If I were to name a company I respect, Iâ€™d say The Trade Desk. CEO Jeff Green has built a bonafide business, with realistic sustainable margins and real growth. When he IPOâ€™d, The Trade Desk lived up to the expectation Jeff had created within the market, and as such it will go from strength-to-strength.
MTS:Â What tools does your marketing stack consist of in 2017?
Our marketing stack consists of many typical media and marketing tactics other B2B players utilize. However, we are lucky in that we also use Proteus, our unified programmatic platform, to run all our own programmatic campaigns. Within these we test our products including weather sync, video, social and native, and utilize partners to help amplify the content.
We have a CRM tool that is connected to our newsletters, email marketing and website, and we currently use Hootsuite for social. In addition to digital media, we take an omni-channel approach, and our belief has always been that marketing and communications are synonymous with one another. Our creative is designed in-house and we have an amazing team who consistently punch above their weight and deliver the best ROI for the business.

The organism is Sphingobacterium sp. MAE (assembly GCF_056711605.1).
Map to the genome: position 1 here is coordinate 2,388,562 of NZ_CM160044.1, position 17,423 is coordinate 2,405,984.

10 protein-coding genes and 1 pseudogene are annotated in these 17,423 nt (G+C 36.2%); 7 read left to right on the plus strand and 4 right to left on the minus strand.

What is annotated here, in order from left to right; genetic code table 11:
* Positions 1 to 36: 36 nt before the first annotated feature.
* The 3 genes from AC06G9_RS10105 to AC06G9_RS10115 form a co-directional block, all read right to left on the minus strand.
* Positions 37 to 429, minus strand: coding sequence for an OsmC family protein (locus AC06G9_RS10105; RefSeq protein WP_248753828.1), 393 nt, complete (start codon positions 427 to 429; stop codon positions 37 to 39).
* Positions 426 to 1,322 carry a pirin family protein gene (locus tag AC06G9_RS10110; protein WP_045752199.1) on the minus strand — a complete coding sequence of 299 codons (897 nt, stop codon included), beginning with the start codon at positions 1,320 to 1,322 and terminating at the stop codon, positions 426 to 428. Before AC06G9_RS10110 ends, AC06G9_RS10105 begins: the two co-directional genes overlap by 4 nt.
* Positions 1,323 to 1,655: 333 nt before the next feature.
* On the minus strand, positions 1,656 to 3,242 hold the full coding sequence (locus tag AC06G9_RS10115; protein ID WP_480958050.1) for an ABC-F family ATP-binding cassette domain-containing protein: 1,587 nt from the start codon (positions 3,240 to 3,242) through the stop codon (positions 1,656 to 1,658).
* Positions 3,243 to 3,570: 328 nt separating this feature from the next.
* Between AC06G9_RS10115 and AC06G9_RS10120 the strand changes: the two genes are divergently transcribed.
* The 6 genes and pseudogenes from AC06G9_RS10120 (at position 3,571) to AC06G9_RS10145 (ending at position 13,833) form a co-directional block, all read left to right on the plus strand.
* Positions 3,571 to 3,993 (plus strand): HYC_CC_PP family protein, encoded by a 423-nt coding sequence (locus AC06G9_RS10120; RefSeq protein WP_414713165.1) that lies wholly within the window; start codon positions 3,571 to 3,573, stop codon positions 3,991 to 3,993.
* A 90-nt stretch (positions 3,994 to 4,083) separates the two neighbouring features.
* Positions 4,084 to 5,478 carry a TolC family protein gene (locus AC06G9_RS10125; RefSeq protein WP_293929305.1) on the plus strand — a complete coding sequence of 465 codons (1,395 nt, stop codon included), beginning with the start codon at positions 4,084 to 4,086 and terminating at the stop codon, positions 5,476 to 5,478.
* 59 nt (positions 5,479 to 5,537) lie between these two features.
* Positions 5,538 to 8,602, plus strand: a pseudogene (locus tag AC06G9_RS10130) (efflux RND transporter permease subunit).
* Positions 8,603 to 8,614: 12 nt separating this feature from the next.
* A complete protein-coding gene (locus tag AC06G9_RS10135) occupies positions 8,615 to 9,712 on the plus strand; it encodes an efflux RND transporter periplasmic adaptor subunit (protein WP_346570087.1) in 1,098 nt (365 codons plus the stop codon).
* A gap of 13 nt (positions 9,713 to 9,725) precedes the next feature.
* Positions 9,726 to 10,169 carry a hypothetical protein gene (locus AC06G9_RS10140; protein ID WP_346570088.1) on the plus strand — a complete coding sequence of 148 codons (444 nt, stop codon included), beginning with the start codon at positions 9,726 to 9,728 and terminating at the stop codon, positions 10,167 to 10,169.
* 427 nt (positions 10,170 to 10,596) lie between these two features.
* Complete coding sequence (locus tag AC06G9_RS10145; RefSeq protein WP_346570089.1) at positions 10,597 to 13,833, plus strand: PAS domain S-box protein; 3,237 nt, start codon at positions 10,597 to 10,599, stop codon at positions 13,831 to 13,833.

MTS:Â Would you tell us about your standout digital campaign? (Who was your target audience and how did you measure success?)
The most recent client that really stands out in my mind is Philips, the leading health technology brand. Earlier this year The Exchange Lab was appointed as its global programmatic partner as Philips recognized the need to partner with a specialist in this field.
Our activities, which span 44 markets, are responsible for creating consistency in Philipâ€™s programmatic marketing to achieve optimum sales and awareness.